4. Keep calm and carry on: During recruitment things did not always go as planned. Someone would ask a question that caught a sister off guard, the recruitment rotation would get out of order, or the video wouldn’t play but sisters had to take a deep breath and continue like nothing had gone wrong. During interviews you might be asked something that you didn’t expect, or you might say something that didn’t quite come off the way you wanted it to – you need to keep calm and carry on.

5. Be yourself: During recruitment, sisters have to show what makes their chapter unique and why it is a chapter that someone should join. During interviews you want to show why you are unique and the value that you will bring to the organization. In both scenarios it is important to be authentic. I believe that you can only be happy when you are accepted for being you. You should strive to be the best possible version of yourself, but don’t try to be someone your not.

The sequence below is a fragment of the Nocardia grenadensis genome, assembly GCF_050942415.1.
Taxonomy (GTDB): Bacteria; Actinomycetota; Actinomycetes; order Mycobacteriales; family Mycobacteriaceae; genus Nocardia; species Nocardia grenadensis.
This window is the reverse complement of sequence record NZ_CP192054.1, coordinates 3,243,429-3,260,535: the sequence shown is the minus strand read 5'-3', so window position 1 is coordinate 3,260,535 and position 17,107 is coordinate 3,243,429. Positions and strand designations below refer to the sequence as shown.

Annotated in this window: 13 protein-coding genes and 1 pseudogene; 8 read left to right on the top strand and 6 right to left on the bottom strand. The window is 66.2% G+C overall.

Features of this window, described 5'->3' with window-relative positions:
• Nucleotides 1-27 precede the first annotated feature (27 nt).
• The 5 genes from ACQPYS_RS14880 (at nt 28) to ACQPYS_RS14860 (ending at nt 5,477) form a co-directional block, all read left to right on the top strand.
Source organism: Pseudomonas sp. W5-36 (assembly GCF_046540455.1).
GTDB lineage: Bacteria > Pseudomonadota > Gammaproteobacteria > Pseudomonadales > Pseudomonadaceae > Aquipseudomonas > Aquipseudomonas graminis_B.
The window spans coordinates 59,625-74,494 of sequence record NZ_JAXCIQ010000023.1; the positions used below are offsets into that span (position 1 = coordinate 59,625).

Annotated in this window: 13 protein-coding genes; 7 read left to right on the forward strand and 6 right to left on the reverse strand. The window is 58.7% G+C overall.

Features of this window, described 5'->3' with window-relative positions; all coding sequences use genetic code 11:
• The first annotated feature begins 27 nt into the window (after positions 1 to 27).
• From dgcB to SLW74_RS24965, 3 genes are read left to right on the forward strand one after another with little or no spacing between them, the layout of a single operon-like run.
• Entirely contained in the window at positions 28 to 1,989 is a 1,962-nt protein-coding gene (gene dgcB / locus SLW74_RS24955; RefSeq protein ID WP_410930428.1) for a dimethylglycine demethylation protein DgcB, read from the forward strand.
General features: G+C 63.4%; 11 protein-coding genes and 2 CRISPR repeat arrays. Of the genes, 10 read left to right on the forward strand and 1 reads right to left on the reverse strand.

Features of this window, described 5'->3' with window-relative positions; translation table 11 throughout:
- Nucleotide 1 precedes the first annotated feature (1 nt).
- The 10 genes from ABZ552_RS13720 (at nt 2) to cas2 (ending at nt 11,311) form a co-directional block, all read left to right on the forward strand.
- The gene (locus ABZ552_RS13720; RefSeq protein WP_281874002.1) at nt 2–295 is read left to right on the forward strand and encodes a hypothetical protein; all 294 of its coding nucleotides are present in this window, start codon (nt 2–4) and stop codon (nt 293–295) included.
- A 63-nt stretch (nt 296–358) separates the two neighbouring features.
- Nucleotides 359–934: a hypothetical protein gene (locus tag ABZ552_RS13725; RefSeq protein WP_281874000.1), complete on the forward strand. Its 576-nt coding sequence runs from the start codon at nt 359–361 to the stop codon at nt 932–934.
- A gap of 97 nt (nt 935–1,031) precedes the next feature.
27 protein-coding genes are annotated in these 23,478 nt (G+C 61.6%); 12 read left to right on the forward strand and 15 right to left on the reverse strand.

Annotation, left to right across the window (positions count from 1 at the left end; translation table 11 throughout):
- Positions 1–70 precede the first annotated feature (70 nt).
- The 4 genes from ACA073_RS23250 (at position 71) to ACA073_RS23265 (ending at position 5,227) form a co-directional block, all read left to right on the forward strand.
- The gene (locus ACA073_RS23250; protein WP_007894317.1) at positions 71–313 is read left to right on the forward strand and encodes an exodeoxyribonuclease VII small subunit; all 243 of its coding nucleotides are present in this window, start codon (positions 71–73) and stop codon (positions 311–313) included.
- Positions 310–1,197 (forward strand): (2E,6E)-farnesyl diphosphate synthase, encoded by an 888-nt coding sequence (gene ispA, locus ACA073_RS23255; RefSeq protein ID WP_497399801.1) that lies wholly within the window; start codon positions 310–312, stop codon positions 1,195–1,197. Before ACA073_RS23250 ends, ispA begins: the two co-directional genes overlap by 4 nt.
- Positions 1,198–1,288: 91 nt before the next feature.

Good luck!

*P.S. You can also get one of the Pinch Provisions (this one is so perfect!) and throw your granola bar of choice into your purse in case you get hungry on the way. I also recommend bringing a pair of headphones so that you can listen to your favorite motivational songs during your commute (my go-to songs are Louder and This Girl is on Fire).

The Best-Kept Secret About Sororities Revealed!

sorority secrets

If I hear another person describe sorority women as “catty,” “materialistic” or “shallow” I may scream. When I typed “sorority women catty” into Google, I got 4,510,000 results. Words like “materialistic” and “shallow” were not far behind.